Gut Flora and Atherosclerosis

Another potential mechanism is the impact of laxatives on gut flora. Chronic use of certain laxatives can destroy gut flora, leading to chronic inflammation and the development of atherosclerosis. This can increase the risk of cardiovascular diseases such as coronary heart disease and stroke.

Serotonin and Vasoconstriction

Some laxatives increase the formation of serotonin, which can cause vasoconstriction and increase smooth muscle cell aggregation. This can lead to a higher risk of mortality from ischemic diseases through the vasoconstrictive effect of serotonin.

Laxatives and Autonomic Dysfunction

The use of laxatives may also be a marker of autonomic dysfunction, which is associated with several disorders, including constipation, depression, hypertension, and diabetes. Autonomic dysfunction can increase the risk of cardiovascular disease, and the use of laxatives may be a useful tool to predict future CVD events.

In conclusion, while constipation may be a marker of exposure to CVD risk factors, laxative use could be considered a risk factor for mortality from coronary heart disease and ischemic stroke. Therefore, it is important to carefully monitor individuals who use laxatives and take steps to avoid straining during bowel movements.

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Laxatives and drug interactions

The use of laxatives is widespread in North American hospitals and long-term care facilities. While the occasional use of a laxative is not harmful, the daily use of these drugs may be detrimental to your health due to their side effects and potential drug interactions. There are 223 drugs known to interact with Dulcolax Laxative (bisacodyl), 224 with Gentle Laxative (bisacodyl), and 4 disease interactions for both. Most of these interactions are moderate, with only one being minor.

Some of the most frequently checked interactions with Dulcolax Laxative include:

  • Tylenol (acetaminophen)
  • Vitamin D3 (cholecalciferol)
  • MiraLAX (polyethylene glycol 3350)

Some of the most frequently checked interactions with Gentle Laxative include:

  • Benadryl (diphenhydramine)
  • Tylenol (acetaminophen)
  • Vitamin D3 (cholecalciferol)
  • Fish Oil (omega-3 polyunsaturated fatty acids)

The disease interactions for both laxatives include:

  • Inflammatory bowel disease
  • Intestinal obstruction disorders
  • Acute surgical abdomen

It is important to consult your healthcare provider before starting or stopping any medication, including laxatives, to avoid potential drug interactions and side effects.

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Laxatives and diet

Laxatives are medicines for constipation, usually recommended by doctors only when you have problems passing stool. They are intended to be used after you have tried other methods to alleviate constipation, such as eating more fibre, exercising regularly, and drinking more water.

There are five types of laxatives, each acting on your intestines in different ways:

Bulk-forming Laxatives

These add soluble fibre to your stool. Soluble fibre breaks down easily in water and becomes a gel, helping your colon hold onto water. This softens your stool and makes it easier to pass.

Stool Softeners

These help mix water into the stool so that it becomes soft enough to pass.

Lubricant Laxatives

Lubricant laxatives coat your stool and make it slippery so that it can pass out easily. These are sometimes called glycerine suppositories.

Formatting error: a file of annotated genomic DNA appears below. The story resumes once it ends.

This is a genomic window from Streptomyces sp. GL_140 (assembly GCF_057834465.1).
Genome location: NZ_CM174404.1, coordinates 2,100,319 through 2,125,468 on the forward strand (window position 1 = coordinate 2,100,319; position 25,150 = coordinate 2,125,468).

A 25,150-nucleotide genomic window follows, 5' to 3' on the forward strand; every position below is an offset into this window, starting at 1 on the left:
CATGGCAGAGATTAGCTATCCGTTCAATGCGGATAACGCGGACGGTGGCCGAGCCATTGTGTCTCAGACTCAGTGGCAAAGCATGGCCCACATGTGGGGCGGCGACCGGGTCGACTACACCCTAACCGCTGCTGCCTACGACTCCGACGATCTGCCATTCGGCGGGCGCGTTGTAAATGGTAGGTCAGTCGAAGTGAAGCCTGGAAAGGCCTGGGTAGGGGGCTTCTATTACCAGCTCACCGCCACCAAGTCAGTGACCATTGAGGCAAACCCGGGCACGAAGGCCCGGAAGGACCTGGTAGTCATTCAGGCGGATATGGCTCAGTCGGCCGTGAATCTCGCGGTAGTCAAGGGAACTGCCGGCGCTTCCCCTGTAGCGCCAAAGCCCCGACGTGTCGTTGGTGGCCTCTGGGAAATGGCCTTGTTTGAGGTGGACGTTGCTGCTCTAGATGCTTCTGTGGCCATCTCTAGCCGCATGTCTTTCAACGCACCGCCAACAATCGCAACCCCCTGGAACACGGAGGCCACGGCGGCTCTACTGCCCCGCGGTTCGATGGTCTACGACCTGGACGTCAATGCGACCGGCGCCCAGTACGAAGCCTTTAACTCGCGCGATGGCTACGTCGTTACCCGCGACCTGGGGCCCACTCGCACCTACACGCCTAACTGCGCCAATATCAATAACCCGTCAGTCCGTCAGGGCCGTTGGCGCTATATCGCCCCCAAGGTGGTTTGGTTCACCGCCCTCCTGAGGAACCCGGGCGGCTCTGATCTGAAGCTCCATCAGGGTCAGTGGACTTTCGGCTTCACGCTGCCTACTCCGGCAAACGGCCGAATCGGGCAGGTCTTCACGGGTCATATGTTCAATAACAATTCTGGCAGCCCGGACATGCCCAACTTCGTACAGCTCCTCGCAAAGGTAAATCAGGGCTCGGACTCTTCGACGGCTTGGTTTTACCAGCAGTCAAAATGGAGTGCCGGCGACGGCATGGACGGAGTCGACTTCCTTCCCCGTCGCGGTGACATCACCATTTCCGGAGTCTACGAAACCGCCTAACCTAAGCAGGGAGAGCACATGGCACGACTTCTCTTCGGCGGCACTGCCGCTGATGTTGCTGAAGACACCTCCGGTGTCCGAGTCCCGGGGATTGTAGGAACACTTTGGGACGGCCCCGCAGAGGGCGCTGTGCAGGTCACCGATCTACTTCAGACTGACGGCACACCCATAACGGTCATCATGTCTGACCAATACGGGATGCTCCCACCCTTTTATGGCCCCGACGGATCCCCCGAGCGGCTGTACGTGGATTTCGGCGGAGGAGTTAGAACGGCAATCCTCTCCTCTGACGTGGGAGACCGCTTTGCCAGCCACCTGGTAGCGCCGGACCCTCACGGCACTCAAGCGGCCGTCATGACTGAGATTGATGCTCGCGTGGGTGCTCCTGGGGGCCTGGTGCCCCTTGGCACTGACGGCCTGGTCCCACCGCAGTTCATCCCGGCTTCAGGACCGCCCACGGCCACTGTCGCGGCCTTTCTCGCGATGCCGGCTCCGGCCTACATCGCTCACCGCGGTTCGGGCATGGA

Stimulant Laxatives

These make the muscles in your intestines squeeze and move the stool along. Stimulants can be harsh on your body and may cause cramping.

Osmotic Laxatives

Osmotic laxatives pull water from the rest of your body into your bowel and help it hold onto water. This softens your stool and helps you pass it easily.

Diet and Laxatives

While laxatives can be helpful in treating constipation, they should not be used as a weight-loss method. Using laxatives for weight loss can be dangerous and lead to dehydration, electrolyte imbalance, constipation, and damage to your intestines.

A healthy diet, regular exercise, and staying hydrated are recommended to prevent constipation and maintain digestive health. Increasing your fibre intake and consuming natural laxatives, such as chia seeds, berries, legumes, flaxseeds, leafy greens, apples, prunes, and kiwis, can help improve digestive health and relieve constipation.

It is important to note that rectal bleeding, including blood clots and dark red blood, can be a symptom of various conditions, some of which may be serious. If you experience rectal bleeding, it is advisable to consult a healthcare provider to determine the underlying cause and receive appropriate treatment.

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Frequently asked questions

Blood in stool can appear in different colours depending on where it's coming from. Bright red blood means you're bleeding in the lower part of your colon, rectum, or anus. Dark red or brown blood means you're bleeding in the higher part of your colon or in your small intestine. Black (aka melena) means you're bleeding in your stomach, for instance, from a stomach ulcer.

You should see a doctor if:

- You've had blood in your stool for over 3 weeks.

- You have a lot of pain in your bottom.

- You have pain or a lump in your stomach.

- You have heavy bleeding.

- Your poop has been softer, thinner, or longer than normal for 3 weeks.

- You have no idea why you're bleeding.

- You have bleeding along with fever, chills, fainting, weakness, or vomiting.

Blood in stool means there's bleeding somewhere in your digestive tract. The most common cause is hemorrhoids, which are swollen veins inside your bottom that sometimes cause the skin in that area to break and bleed. Other causes include anal fissures, inflammatory bowel disease (IBD), diverticular disease, and certain medications such as anticoagulants and laxatives.

After taking your medical history and performing a physical exam, your doctor may order tests such as a nasogastric lavage, esophagogastroduodenoscopy (EGD), colonoscopy, or barium X-ray to determine the cause of the bleeding.

Treatment depends on the underlying cause. For less serious cases, such as constipation, hemorrhoids, or anal fissures, home remedies like a high-fibre diet, sitz baths, and over-the-counter hemorrhoid cream can help. For more serious cases, treatment may include medications or surgery.